Today, August 24, 2011, marks the tenth anniversary of Windows XP. Ten years ago on Aug. 24,2001 in Redmond Washington, Microsoft Chairman Bill Gates and Jim Allchin, then vice president of the platforms group, officially released to manufacturing Windows XP.
Windows XP marked the end of the DOS/Windows 9x legacy and the beginning of a new lineage of Microsoft operating systems, and was the successor to Windows 2000 and Windows Me, was the first consumer-oriented operating system produced by Microsoft to be built on the Windows NT kernel.
During development, the project was codenamed “Whistler”, after Whistler, British Columbia, as many Microsoft employees skied at the Whistler-Blackcomb ski resort.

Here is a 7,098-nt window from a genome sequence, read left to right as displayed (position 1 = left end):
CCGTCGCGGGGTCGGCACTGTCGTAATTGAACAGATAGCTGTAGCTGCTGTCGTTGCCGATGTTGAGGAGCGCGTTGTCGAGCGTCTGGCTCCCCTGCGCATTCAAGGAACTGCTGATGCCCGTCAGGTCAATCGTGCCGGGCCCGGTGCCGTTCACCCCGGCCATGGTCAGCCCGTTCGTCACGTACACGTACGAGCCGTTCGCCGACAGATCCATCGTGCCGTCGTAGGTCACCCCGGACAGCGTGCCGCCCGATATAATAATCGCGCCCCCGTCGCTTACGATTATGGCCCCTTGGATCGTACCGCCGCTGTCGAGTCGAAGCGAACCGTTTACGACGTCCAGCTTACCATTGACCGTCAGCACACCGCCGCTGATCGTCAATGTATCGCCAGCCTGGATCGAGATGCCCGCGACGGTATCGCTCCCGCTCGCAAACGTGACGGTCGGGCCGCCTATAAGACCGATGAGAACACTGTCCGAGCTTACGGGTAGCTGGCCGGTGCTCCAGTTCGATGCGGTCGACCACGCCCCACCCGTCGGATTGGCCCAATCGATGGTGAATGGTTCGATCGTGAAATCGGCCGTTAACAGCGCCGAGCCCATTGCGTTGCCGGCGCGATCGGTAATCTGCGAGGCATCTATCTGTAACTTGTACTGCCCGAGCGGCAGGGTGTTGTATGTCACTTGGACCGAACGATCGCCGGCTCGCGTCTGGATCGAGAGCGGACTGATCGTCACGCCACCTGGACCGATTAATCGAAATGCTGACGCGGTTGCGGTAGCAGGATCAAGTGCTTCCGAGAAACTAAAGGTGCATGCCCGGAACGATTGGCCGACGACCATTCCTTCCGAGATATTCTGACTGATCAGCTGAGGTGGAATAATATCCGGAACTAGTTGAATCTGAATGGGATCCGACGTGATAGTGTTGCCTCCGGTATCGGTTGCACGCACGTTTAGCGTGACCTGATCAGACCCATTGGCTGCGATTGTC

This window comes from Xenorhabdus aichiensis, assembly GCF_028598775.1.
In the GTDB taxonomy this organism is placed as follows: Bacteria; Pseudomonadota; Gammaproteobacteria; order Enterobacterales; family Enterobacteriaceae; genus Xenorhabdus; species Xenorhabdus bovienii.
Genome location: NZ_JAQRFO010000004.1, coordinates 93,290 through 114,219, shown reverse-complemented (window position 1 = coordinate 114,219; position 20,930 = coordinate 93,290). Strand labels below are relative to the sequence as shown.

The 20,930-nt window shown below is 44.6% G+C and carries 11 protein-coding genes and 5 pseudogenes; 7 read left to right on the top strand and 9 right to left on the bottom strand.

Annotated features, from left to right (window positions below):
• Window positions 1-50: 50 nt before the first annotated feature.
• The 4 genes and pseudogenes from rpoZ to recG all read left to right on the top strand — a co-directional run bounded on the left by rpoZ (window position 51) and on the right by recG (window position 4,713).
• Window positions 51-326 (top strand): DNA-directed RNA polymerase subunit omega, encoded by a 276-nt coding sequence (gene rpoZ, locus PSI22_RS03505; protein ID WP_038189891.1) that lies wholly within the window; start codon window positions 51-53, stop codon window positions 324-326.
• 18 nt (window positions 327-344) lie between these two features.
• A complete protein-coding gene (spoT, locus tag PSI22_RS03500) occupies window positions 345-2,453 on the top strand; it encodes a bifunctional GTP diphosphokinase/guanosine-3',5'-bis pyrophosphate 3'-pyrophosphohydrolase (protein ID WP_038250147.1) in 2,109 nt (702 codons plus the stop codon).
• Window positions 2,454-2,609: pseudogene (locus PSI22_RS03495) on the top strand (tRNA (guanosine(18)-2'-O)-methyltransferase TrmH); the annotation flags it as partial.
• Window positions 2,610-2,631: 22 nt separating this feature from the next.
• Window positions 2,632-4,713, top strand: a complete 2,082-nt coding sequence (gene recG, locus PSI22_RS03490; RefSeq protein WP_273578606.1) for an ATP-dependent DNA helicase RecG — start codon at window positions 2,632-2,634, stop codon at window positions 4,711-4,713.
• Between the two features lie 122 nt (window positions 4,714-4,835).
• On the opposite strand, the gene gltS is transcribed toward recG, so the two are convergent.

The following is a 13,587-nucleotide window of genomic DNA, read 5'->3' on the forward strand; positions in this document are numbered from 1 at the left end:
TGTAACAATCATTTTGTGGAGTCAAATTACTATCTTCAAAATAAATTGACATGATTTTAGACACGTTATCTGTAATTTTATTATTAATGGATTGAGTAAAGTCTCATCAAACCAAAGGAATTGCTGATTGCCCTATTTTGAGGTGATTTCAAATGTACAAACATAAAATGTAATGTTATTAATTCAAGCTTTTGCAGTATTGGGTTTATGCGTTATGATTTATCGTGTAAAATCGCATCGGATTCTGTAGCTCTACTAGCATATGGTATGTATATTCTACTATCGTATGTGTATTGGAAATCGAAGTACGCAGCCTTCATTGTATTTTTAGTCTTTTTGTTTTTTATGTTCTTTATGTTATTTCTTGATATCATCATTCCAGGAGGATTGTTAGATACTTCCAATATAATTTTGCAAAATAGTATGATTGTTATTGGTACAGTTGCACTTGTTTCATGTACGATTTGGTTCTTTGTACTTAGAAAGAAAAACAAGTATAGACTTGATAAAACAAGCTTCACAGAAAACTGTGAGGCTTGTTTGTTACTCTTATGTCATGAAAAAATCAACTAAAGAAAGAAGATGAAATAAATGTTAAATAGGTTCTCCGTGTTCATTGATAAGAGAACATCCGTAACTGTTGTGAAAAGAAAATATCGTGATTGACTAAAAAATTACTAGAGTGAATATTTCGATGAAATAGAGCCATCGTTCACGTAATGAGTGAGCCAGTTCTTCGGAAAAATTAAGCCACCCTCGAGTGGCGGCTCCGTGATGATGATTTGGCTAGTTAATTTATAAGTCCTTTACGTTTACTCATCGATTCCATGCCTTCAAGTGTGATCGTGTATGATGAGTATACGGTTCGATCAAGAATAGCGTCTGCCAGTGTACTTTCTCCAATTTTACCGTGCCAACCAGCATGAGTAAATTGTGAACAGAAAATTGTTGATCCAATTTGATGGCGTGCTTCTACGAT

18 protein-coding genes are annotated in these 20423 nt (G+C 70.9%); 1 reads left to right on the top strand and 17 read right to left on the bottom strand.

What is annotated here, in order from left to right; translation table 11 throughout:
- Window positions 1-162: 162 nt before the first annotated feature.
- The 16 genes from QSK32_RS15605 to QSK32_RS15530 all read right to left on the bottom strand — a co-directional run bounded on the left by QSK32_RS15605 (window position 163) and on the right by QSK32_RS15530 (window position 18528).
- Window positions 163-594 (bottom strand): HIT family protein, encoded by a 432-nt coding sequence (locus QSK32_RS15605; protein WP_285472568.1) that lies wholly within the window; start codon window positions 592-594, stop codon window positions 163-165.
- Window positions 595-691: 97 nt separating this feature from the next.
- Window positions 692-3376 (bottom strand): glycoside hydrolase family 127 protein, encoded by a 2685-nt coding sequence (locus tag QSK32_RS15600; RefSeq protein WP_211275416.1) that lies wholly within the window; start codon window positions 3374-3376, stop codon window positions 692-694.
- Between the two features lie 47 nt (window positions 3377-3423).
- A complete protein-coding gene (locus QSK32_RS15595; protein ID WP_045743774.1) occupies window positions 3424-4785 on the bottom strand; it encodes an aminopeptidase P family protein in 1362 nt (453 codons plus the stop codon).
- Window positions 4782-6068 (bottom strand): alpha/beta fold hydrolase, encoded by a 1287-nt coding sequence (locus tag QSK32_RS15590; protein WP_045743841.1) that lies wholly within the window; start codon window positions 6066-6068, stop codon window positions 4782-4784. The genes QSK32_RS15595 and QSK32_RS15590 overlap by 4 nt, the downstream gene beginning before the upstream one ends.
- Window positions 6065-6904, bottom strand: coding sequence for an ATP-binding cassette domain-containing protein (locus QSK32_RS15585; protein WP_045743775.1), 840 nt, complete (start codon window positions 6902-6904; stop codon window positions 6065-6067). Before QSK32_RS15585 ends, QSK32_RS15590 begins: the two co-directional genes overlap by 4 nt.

Windows XP was released for retail sale on October 25, 2001, and over 400 million copies were in use in January 2006. Direct OEM and retail sales of Windows XP ceased on June 30, 2008. Microsoft continued to sell Windows XP through their System Builders (smaller OEMs who sell assembled computers) program until January 31, 2009.
Windows XP quickly became a success, running on up to 80% of all PCs at some point. It also came under attack by malware – a problem which made Microsoft focus their efforts on the ‘Secure Computing’ initiative, the result of which was Windows XP Service Pack 2.
Even today Windows XP still runs on approx. 40-50% of all PCs (although that percentage is inflated by the market share it still has in countries like China). Even on a technical forum like Neowin there are still those who voluntarily use Windows XP. To each their own I guess – personally I’ve long relegated XP to virtual machines.